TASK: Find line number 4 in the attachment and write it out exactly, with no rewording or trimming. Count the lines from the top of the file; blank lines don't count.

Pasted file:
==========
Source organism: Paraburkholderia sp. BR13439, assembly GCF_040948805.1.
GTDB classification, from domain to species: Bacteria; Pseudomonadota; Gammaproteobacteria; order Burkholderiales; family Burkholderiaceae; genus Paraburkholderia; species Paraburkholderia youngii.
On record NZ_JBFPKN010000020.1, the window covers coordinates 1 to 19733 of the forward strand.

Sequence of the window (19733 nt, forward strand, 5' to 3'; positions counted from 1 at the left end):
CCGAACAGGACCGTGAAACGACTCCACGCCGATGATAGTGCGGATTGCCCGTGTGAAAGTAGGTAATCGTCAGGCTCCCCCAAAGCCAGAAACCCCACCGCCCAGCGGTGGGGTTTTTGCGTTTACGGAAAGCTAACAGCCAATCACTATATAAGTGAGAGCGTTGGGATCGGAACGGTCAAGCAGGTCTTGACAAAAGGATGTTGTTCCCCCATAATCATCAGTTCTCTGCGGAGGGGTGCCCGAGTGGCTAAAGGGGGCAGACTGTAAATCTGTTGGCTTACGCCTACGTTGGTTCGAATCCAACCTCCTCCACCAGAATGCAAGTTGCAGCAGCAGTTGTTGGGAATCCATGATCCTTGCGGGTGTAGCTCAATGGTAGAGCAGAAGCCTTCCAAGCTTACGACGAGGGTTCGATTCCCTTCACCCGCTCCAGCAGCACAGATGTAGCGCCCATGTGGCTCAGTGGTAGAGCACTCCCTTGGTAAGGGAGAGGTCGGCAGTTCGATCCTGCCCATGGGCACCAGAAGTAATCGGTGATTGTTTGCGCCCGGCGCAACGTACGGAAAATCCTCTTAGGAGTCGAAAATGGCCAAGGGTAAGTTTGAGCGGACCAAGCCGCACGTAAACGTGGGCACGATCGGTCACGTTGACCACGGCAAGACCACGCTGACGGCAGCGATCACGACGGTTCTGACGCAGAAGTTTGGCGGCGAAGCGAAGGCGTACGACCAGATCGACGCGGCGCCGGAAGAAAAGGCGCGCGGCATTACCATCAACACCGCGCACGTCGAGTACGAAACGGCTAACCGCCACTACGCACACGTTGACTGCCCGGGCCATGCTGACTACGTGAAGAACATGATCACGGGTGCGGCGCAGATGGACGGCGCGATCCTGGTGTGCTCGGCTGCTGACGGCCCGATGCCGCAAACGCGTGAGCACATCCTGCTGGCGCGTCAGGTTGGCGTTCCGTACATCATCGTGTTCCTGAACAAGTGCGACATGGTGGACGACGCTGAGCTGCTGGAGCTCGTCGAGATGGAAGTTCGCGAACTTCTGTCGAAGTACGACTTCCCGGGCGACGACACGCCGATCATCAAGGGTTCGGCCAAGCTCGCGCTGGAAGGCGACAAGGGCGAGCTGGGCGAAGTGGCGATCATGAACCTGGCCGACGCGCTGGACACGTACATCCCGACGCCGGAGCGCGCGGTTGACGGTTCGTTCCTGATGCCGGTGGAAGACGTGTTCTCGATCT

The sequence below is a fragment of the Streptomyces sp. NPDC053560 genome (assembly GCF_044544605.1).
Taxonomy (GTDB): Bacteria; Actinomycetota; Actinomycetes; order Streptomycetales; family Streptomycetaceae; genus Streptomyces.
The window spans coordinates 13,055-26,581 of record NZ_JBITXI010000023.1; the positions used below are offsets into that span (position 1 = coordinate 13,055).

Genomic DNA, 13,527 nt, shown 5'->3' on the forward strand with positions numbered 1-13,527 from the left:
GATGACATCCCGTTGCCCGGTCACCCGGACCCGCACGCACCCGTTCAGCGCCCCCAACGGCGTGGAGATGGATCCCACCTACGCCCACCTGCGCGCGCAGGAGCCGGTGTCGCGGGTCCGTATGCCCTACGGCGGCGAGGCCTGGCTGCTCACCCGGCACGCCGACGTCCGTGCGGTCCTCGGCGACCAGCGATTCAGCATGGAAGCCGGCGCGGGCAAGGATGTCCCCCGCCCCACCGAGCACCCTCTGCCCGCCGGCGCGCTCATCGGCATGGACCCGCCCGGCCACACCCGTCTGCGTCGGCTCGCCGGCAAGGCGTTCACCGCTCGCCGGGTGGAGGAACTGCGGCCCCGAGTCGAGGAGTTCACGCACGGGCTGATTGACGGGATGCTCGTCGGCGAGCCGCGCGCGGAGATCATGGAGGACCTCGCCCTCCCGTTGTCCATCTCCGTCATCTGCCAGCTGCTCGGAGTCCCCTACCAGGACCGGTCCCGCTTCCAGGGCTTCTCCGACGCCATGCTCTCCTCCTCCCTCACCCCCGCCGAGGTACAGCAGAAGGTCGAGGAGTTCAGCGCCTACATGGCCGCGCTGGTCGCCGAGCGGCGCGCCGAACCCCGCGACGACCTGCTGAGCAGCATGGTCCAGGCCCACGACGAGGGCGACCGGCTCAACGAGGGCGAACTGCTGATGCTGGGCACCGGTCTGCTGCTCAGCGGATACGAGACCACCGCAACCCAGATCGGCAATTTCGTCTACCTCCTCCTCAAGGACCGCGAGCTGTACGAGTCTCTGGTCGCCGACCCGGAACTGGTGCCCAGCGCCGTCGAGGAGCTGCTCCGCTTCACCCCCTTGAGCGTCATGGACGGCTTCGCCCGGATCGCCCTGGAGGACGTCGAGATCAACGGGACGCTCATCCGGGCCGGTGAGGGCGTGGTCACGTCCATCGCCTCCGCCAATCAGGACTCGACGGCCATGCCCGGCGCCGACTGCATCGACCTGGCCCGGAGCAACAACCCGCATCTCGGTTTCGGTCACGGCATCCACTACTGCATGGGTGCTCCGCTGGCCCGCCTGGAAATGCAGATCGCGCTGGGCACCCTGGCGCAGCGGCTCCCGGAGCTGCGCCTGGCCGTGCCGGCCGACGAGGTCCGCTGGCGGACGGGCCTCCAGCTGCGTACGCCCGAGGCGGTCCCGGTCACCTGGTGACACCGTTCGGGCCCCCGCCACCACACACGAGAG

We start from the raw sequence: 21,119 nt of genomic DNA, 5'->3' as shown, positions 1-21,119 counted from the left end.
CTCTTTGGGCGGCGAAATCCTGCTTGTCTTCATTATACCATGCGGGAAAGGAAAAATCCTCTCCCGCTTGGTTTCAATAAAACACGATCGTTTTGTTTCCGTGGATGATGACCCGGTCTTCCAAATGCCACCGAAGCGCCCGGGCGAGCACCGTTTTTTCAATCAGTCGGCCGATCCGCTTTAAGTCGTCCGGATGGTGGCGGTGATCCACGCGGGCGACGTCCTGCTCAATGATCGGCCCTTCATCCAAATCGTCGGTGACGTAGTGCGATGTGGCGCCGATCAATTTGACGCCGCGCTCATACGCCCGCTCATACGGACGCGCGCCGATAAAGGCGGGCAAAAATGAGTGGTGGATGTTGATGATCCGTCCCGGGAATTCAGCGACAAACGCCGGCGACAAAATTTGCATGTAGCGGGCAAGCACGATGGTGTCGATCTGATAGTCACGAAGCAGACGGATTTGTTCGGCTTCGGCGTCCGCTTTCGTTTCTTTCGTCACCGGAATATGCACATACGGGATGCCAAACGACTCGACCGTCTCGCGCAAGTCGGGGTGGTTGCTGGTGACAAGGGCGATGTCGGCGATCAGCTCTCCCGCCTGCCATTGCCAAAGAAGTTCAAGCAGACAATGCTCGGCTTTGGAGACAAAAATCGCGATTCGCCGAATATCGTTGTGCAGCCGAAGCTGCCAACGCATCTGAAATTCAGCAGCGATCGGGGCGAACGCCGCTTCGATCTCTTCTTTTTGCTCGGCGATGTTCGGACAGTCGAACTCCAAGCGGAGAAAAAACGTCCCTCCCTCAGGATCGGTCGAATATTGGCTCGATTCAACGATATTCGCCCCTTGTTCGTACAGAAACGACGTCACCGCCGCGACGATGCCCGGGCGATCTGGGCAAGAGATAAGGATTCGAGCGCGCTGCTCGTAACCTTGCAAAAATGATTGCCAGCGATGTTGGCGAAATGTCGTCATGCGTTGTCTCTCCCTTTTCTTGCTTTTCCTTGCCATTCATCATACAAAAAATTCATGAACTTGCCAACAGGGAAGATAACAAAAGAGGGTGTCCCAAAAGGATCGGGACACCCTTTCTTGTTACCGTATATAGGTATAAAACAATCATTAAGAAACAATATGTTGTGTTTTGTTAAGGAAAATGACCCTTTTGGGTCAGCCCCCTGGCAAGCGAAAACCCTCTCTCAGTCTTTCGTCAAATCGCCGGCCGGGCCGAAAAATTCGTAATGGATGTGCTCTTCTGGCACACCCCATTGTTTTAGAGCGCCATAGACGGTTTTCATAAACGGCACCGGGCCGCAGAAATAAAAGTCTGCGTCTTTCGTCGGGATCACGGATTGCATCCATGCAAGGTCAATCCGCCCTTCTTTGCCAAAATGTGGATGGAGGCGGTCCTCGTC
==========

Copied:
Sequence of the window (19733 nt, forward strand, 5' to 3'; positions counted from 1 at the left end):